The formation of bacterial biofilms and their disinfection and removal have been important subjects in the maintenance of water quality in areas such as public spas, swimming pools, food processing lines, industrial water systems, and in the hygienic control of medical devices, hospital procedures, etc. Presented here is an outline of biofilm formation, as well as studies on the disinfection and removal of biofilms by oxidizing biocides using established biofilms. These studies using established biofilms may increase the understanding of the variable response of biofilms to planktonic bacteria, and the unique aspects of oxidizing biocides in the disinfection and removal of biofilms.
In recent years, biological products (biologics), including blood components, recombinant therapeutic proteins, antibodies, gene therapeutic materials, and so on, have been produced by biotechnology methods and other novel technologies. These products are essential therapeutic materials in progressive medicine. However, we often encounter the lower permeability of these biologics through biomembranes, due to their high molecular mass. In the last three decades, we have investigated drug delivery systems, including several enhancement methods for the permeability of biologics such as recombinant therapeutic proteins and viral vectors in epithelial cells. This review focuses the development of novel delivery systems for biologics in rectal and nasal administration, and includes an interesting observation of modulators of the tight junction (TJ) function. From cellular biology perspective, the interaction between permeability enhancing materials and targeted molecules in the TJ of epithelial cells was investigated. We elucidated that a TJ modulator will interact with a major constituent protein, for instance claudins, in playing an essential role in the tissue-specific barrier function of the TJ. Furthermore, useful enhancement of gene transfer in cells (for instance, in Caco-2 cells) was found in the combination of an adenovirus vector and capric acid sodium salt (C10), a TJ modulator.
Collaboration with multiple healthcare professionals is important to provide safer and higher quality care. Interprofessional education (IPE) promotes the practice of team-based care. The establishment of Tsurumai-Meijo IPE, including interprofessional education and practice (IPEP) and video-teaching materials, was conducted in collaboration with school of medicine/nursing in Nagoya University and Fujita Health University, because Meijo University does not have its own clinical settings and faculties except for pharmacy. In the established Tsurumai-Meijo IPE, pharmacy, medicine, and nursing students interviewed simulated patients (SP) together or separately and practiced team-based care through Tsurumai-Meijo IPEP. Students could learn in advance and on their own about each professional's knowledge related to patient care by using video-teaching materials from the Meijo IPE homepage. Using a questionnaire survey at the end of program, this study was examined whether Tsurumai-Meijo IPEP, and video-teaching materials were useful for understanding importance of team-based care. More than 83% of students indicated that Tsurumai-Meijo IPE is useful on future clinical practice. This suggests that the program and materials are beneficial to the medical student education. In the optional survey of some clinical pharmacists, who had participated in Tsurumai-Meijo IPE before graduation, they utilized it in their work and it facilitated their work related to team-based care. Tsurumai-Meijo IPE collaborating with SP is likely to contribute to provide high quality and safe team-based care by taking advantage of specialized professional ability of healthcare professionals.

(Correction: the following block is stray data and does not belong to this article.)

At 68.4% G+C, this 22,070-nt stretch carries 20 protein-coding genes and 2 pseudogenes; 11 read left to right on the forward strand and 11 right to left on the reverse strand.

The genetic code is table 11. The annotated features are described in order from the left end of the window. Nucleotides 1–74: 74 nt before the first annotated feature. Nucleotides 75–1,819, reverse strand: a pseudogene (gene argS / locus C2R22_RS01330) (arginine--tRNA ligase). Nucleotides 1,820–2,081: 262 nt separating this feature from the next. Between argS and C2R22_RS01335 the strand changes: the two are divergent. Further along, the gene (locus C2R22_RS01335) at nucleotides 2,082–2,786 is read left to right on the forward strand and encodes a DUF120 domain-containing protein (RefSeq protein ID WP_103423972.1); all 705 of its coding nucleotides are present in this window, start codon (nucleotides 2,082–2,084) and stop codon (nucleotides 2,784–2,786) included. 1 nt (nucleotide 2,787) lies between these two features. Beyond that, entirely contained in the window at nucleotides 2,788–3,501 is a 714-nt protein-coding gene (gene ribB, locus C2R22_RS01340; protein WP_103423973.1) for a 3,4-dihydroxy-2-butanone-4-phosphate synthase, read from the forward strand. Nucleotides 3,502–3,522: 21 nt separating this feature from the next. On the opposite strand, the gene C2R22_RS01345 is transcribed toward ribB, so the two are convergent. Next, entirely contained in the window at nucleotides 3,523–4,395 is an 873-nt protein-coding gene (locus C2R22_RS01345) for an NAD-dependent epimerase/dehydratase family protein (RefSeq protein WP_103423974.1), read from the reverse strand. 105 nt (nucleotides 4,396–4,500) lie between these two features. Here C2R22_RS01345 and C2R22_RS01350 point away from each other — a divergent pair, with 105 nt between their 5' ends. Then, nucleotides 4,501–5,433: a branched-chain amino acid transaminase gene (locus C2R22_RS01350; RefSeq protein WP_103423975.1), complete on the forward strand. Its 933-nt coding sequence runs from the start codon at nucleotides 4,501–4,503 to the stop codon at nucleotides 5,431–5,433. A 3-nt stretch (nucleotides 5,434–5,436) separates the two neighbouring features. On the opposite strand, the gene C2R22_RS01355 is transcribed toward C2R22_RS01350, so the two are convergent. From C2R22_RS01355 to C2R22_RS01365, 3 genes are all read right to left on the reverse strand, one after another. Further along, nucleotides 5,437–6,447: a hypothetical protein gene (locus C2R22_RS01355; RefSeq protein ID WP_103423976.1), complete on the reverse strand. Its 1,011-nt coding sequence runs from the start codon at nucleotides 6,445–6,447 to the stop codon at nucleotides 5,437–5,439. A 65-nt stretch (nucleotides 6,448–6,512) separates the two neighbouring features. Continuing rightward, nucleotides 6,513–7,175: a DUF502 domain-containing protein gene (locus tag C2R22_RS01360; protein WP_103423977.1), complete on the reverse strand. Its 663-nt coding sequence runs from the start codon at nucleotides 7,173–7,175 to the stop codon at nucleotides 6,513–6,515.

Pharmacy education comprises basic pharmacy (organic chemistry, biochemistry, and physical chemistry) and applied pharmacy (clinical pharmacy, pharm aceutics, and chemical hygiene). Students are expected to apply these subjects studied in pharmacy school during their practical pharmacy training. However, knowledge gained in university does not appear to be fully utilized in practice. We hypothesized that this is due to a lack of connection between pre-practical training education and actual practical training. Thus, we conducted a questionnaire study among pharmacy students to verify this hypothesis. We sent a questionnaire to 601 students in their sixth year of the pharmacy course at Chiba University, Teikyo University, or Kobe Pharmaceutical University who had undergone long-term practical training. The questionnaire asked about the utility of each subject of study and the reason for the judgement regarding the utility. Four hundred and forty-two students replied (response rate, 73.5%). A small proportion of students found the basic pharmacy subjects useful: physical chemistry, 5%; organic chemistry, 10%; and biochemistry, 24%. In contrast, more than half of the students found the clinical pharmacy subjects useful: pharmacology, 85%; pharmaceutics, 55%; pathophysiology, 75%; pharmacotherapeutics, 84%; and pharmaceutical regulations, 58%. Analysis of the comments left in the free-description section on the questionnaire revealed that most students did not have any opportunity to use their knowledge of the basic subjects during practical training, and furthermore, did not learn the processes involving the use of such subjects to solve clinical problems. Universities and pharmacists need to collaborate so that students can learn such processes.